There are several ways to experience the soaring scarlet dunes of Sossusvlei, arguably the highest dunes in the world. Climbing them is an adventure in itself, even for very fit travelers, so another option is to jump on a quad bike for a thrilling ride over the hilly sands. The Skeleton coast isn’t your typical beach, so called for the seal and whale remains that have been pushed ashore by strong currents, and also for the ancient shipwrecks just off the coast, where sailors and their vessels met their doom on hidden rocks in the roiling waters. No wonder it was dubbed as “the land God made in anger.” Drive or ride by car or swoop along the rugged terrain in a low-flying plane - both are fun and adventurous ways to see the mysterious sights and wildlife that live in the areas that connect the interior of the country with the coast.

Namibia for cultural enthusiasts

Immerse yourself in local culture with an authentic experience with the Himba tribe, a fascinating semi-nomadic indigenous group living in the remote northwestern corner of Namibia. The Himba’s traditional cultural practices are very different from the western world. Both adults and children wear hairstyles and headdresses that signify certain life milestones have passed or how big their families are. They apply a substance called “otjize” made from butterfat and ochre to their skin for care and beautification, giving it a striking red hue. For a really special and impactful interaction, Epic Road clients can give the gift of light to one of the Himba communities by delivering LUCI solar powered lights. The Himba live without electricity, and solar powered lights help them work or study in the evening and cut back on respiratory illnesses caused by keeping fires lit inside huts.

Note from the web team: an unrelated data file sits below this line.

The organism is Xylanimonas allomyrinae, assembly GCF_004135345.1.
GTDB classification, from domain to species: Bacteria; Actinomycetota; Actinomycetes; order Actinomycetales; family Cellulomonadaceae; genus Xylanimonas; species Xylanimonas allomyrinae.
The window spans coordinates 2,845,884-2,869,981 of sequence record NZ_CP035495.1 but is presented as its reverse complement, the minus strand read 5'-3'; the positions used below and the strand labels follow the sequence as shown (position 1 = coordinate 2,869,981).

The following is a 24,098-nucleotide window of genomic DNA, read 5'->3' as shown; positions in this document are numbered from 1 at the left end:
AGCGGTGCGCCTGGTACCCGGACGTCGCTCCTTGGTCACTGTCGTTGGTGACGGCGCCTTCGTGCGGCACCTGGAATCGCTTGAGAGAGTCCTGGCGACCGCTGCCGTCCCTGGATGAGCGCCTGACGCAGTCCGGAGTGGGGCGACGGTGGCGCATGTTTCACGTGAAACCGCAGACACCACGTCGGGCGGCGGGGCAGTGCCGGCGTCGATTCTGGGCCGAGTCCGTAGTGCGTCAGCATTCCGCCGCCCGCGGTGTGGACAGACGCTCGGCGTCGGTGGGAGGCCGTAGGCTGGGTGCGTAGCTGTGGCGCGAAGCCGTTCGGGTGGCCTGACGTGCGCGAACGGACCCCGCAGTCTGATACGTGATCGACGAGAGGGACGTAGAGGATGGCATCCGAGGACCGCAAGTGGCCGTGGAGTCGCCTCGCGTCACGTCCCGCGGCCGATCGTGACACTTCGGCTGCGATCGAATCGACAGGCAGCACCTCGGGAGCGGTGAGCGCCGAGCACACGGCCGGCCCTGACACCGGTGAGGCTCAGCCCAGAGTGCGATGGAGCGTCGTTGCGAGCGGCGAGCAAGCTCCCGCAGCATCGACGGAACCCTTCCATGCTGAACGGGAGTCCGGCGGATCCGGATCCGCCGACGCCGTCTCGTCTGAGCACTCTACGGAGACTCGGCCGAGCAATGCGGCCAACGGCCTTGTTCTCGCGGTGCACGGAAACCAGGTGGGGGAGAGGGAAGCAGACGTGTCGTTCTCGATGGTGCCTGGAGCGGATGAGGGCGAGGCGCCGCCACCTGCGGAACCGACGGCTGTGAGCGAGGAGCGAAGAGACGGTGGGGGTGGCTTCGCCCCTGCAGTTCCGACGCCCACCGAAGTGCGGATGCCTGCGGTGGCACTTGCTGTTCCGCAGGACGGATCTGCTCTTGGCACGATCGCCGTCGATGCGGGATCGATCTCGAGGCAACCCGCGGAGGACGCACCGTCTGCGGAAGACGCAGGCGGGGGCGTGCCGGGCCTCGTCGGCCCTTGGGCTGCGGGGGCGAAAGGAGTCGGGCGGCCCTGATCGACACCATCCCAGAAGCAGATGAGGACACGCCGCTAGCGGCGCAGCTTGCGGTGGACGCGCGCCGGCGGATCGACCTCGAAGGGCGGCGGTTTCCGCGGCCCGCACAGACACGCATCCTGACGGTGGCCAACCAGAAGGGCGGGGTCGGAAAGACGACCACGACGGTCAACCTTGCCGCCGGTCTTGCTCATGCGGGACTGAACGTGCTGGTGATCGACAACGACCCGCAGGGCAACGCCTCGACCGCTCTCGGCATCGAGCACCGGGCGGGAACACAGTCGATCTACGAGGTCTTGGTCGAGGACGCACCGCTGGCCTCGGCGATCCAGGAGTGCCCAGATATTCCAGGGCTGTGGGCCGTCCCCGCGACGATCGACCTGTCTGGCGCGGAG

Check out our Namibia page for the best luxury lodging options in Namibia, and more information on the best time of year to visit.



There are many reasons why Mozambique is a top choice for a luxury beach vacation. Mozambique has so much to offer - private islands, untouched wilderness areas, deserted sandy white beaches, incredible marine life, freshly caught seafood, and adventurous activities to fill your days. The perfect backdrop for a honeymoon or romantic holiday, Mozambique is also ideal for family vacations, getaways with friends, and bucket list trips for retirees.

There are many types of adventurous activities in Mozambique. For experienced scuba divers Mozambique offers plenty of opportunities for world class scuba diving and one of the best diving spots is Neptune’s Arm, an underwater island surrounded by pristine reefs just waiting to be explored. Mozambique is also one of the best places to swim with whale sharks, in fact Tofu Island is considered the whale shark capital of Africa. You can also participate in a sea turtle conservation program during nesting season with a reputable organization. Other ways to experience the beautiful surrounding land and sea are snorkeling, kayaking, sailing, horseback riding, and swimming with dolphins.

Where should you go in Mozambique? The Bazaruto Archipelago is made up of six stunning islands where you’ll find some of the best beaches in Mozambique. Tourism is still relatively new to the region, so the resorts that have sprung up are remarkably secluded with plenty of privacy and opportunities to feel like a castaway on a deserted island, with all of the luxury amenities you can imagine within reach - barefoot luxury at its best.